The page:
Rimsza wrote that he plans to vote again to change the airport's name to honor Goldwater.
"Everything I know and feel tells me this is the right thing to do," Rimsza wrote. "I'll never do anything less than that."
Opponents of the name change say they have nothing against Goldwater, whose crusty conservatism brought him both widespread admiration and frequent criticism in Arizona. Instead, they suggest that other features be named after Goldwater, such as Squaw Peak, whose name many American Indians consider a racial slur.
Greenspan urges free-market view of mergers
U.S. House of Representatives votes to dump tax code...we'll
see how long that lasts
Ontario MPP wants student cigarettes smokers sent to addiction
counseling - or - proving that even members of parties that Gord Gekko
votes for have an equal chance at idiocy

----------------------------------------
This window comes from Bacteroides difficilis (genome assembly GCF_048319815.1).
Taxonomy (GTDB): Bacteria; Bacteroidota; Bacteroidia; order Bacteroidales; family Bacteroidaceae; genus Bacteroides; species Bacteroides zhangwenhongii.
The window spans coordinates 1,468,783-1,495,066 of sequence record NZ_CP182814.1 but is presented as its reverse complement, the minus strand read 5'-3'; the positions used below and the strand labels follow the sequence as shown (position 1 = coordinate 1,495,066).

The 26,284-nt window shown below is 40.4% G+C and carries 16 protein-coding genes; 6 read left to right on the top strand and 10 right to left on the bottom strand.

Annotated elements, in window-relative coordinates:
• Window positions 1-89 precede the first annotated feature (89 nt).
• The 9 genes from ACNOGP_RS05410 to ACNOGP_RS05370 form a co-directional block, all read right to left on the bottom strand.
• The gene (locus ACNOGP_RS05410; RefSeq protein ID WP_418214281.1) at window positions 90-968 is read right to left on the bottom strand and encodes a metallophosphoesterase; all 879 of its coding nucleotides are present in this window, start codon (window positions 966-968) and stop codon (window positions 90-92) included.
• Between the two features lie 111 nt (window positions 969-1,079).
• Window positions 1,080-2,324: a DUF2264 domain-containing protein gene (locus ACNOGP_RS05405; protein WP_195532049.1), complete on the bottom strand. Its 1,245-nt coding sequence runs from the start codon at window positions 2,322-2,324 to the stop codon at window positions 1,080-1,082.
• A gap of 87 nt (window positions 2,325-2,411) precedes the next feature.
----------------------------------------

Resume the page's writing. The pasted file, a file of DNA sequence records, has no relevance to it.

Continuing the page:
Another unbiased liberal...yeah right
From the National Centre for Public Policy Research
Dr. Bonner Cohen, editor of EPA Watch and Washington Editor for Earth Times, reviewed the findings of a National Wilderness Institute report he wrote, "The People v. Carol Browner: EPA on Trial," released at a Washington press conference with Congressional participation in May. Following the report's release the U.S. Department of Justice's Office of Professional Responsibility announced that it "has initiated an inquiry into the matters described." The Landmark Legal Foundation has also referred the report to the Department of Justice's Criminal Division for possible action.